c. 885 | Kyūshū

Count Your Blessings

A medieval guilt trip encourages children to be grateful for their suppers.

Your elder sisters have stayed at home;
your elder brothers have been ordered away.
So you, my little boy, my little girl—
we will go along together, chat together.
At midday you will eat before me;
at night we will rest in the same place.
Facing the dark, we shall have lamps and tapers;
struck by cold, we shall have tattered cotton.
In years gone by I saw poor children—
wandering in the capital, with no place to go.
Then there was that naked man, a gambler—
everyone calling him Namusuke.
And the barefoot woman playing the harp—
the townsmen calling her Comptroller’s Daughter.
Their fathers were all of the nobility,
men who had their portion of wealth.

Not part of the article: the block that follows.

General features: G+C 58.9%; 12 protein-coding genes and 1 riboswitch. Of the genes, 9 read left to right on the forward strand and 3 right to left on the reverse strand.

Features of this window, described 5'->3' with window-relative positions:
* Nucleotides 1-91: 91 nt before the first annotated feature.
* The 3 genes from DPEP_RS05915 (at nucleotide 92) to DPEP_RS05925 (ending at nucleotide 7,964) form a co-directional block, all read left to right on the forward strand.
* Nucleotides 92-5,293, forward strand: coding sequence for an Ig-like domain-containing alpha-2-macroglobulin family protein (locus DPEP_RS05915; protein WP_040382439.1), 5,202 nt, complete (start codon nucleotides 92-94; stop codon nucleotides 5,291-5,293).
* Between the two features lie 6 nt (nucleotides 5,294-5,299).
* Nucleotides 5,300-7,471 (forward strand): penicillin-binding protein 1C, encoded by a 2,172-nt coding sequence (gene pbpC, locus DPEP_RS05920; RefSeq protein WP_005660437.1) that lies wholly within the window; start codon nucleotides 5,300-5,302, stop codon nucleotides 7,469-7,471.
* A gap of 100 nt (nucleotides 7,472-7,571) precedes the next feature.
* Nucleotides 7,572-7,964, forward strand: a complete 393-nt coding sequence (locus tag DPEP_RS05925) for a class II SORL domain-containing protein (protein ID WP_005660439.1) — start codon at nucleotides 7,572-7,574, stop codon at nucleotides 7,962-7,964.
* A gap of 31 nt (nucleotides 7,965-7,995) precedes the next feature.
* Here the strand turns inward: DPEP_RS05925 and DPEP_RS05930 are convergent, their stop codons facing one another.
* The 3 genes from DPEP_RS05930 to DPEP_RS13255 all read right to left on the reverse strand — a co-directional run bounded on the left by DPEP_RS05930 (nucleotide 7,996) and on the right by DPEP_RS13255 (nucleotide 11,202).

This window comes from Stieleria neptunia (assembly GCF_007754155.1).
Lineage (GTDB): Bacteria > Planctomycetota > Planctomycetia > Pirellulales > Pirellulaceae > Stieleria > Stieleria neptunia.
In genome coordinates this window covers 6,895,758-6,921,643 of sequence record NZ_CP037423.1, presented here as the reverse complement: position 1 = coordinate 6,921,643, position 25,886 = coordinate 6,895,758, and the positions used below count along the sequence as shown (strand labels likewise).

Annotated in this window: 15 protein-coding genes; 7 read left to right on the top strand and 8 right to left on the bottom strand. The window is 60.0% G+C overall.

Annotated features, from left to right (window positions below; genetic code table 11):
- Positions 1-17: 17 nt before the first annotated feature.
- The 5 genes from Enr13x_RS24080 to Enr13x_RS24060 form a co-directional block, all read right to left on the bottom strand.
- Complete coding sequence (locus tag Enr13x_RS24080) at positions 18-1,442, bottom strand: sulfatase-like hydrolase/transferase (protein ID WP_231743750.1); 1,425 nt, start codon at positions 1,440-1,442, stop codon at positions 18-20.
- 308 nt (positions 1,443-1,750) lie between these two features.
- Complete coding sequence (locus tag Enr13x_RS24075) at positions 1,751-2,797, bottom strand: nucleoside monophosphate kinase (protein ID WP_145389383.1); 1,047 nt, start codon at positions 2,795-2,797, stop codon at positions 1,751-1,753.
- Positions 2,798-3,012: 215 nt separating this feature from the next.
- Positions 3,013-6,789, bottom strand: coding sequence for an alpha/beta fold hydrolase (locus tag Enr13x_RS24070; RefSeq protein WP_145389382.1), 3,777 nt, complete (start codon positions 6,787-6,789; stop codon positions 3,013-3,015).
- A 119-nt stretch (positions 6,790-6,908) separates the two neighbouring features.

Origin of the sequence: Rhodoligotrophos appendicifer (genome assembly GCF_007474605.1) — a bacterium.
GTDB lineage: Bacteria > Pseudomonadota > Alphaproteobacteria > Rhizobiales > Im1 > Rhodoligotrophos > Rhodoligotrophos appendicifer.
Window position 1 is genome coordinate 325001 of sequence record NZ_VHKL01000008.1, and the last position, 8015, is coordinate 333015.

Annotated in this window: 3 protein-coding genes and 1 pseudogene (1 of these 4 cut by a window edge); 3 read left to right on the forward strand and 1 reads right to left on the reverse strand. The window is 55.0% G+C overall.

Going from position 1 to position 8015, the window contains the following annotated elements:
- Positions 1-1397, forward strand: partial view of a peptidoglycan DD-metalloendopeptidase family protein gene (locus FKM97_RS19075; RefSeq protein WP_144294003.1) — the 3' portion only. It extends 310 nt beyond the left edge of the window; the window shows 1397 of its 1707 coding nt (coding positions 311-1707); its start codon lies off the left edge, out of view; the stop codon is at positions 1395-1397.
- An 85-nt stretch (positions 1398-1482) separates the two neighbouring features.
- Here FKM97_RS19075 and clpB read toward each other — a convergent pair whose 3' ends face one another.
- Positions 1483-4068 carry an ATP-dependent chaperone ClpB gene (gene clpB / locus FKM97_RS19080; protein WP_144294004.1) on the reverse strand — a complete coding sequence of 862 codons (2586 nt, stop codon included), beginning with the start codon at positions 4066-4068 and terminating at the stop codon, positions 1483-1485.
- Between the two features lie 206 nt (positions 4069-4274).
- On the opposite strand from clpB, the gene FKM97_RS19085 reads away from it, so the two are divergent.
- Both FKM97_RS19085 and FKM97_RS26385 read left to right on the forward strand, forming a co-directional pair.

In the past, gold was to them like sand—
and now they haven’t even enough to eat.
Compare your lot with theirs, my children—
and Heaven’s treatment will seem most kind.

Translated by Steven D. Carter. © 1991 by the Board of Trustees of the Leland Stanford Jr. University. All rights reserved. 

Contributor

Sugawara no Michizane

“To Console His Little Children.” Having served in various governmental capacities and as a professor of Chinese literature, Michizane reached the pinnacle of his career in 899, becoming the minister of the Right. Two years later, in response to slanderous attacks, he was demoted to a governor-general posting on the island of Kyūshū. Summarizing the effect of the exile, Michizane wrote, “But now a thousand words are of no use to me; / I can do no more than sigh and weep.” Some Japanese chronicles list his cause of death, in 903, as a broken heart.